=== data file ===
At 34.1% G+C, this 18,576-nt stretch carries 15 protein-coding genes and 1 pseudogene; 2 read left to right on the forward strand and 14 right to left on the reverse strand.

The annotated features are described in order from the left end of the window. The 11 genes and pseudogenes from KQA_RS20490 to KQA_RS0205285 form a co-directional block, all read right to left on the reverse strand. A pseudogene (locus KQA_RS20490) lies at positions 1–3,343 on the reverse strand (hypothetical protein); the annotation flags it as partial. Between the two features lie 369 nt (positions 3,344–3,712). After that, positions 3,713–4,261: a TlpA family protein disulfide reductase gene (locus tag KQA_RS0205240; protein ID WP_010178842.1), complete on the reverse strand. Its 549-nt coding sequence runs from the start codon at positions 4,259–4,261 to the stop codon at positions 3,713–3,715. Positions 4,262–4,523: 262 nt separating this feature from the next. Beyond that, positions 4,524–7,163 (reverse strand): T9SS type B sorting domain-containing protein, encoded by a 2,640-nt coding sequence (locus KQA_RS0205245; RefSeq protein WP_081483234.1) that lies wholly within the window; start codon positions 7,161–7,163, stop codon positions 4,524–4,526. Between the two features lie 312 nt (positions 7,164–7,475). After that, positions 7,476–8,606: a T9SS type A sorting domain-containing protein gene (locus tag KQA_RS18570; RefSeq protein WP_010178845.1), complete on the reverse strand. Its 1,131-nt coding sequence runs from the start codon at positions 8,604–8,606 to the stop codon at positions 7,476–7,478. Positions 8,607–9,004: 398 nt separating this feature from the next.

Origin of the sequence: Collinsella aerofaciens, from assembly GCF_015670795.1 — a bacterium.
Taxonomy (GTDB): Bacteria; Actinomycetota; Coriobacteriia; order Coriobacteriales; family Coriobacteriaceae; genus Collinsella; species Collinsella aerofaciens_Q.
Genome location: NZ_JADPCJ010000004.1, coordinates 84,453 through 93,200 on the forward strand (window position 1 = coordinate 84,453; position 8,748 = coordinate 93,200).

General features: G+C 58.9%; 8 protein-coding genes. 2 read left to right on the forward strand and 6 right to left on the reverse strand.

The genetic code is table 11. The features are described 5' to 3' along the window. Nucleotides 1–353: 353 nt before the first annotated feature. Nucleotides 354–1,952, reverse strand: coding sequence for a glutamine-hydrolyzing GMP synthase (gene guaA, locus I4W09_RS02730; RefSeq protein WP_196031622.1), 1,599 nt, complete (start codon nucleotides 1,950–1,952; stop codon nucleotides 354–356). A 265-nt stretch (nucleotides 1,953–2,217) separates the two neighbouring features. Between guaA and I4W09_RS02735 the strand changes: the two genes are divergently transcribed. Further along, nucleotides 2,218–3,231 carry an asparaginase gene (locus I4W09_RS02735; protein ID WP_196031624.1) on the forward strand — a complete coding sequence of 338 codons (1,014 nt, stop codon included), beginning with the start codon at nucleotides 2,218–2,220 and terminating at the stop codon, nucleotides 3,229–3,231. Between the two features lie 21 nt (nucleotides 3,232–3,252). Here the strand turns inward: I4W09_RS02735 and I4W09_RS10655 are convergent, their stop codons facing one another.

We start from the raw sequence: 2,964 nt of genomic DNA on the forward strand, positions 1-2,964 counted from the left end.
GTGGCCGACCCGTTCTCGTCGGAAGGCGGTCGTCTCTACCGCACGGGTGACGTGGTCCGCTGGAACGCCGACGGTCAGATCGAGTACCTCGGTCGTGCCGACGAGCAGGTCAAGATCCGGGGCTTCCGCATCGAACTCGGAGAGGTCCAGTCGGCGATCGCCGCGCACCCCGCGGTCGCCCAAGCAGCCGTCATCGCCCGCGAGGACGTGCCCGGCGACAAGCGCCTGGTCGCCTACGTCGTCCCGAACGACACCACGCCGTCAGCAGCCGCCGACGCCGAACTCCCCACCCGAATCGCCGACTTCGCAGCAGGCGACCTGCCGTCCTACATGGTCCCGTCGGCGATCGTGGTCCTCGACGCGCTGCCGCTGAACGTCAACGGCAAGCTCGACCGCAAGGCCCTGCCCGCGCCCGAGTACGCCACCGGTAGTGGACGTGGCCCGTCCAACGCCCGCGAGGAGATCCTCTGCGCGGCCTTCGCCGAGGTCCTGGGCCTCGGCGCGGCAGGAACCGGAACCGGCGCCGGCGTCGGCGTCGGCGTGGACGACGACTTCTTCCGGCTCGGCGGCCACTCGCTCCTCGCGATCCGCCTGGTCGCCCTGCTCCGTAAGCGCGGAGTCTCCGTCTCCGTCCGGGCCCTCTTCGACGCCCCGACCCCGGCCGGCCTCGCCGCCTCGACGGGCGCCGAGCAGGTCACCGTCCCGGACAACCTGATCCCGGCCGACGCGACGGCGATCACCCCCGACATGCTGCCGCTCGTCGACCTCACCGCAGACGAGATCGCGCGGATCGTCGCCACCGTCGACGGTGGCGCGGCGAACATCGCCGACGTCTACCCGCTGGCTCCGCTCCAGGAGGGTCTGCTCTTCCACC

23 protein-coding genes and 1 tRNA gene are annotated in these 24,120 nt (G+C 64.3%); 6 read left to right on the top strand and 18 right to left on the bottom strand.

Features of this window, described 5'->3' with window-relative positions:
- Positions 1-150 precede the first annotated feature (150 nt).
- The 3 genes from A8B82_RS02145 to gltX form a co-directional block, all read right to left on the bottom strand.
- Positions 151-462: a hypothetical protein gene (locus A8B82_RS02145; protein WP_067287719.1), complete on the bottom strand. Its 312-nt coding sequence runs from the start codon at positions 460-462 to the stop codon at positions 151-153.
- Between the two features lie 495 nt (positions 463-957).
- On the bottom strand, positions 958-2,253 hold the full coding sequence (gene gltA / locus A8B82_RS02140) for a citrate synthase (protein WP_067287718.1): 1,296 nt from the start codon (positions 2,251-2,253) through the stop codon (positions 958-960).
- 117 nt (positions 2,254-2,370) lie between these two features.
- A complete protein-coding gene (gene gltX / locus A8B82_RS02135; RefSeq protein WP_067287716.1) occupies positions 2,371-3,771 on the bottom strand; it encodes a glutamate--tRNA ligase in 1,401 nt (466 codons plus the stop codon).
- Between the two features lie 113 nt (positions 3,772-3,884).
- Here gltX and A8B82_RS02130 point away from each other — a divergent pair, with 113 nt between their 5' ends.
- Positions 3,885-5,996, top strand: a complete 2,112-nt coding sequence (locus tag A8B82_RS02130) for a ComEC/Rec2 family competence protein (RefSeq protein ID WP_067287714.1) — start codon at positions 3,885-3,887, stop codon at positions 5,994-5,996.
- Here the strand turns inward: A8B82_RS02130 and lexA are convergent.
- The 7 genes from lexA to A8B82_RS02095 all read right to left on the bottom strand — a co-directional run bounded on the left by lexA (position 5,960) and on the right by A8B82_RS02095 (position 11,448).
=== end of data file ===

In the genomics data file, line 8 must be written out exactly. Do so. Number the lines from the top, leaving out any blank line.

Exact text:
We start from the raw sequence: 2,964 nt of genomic DNA on the forward strand, positions 1-2,964 counted from the left end.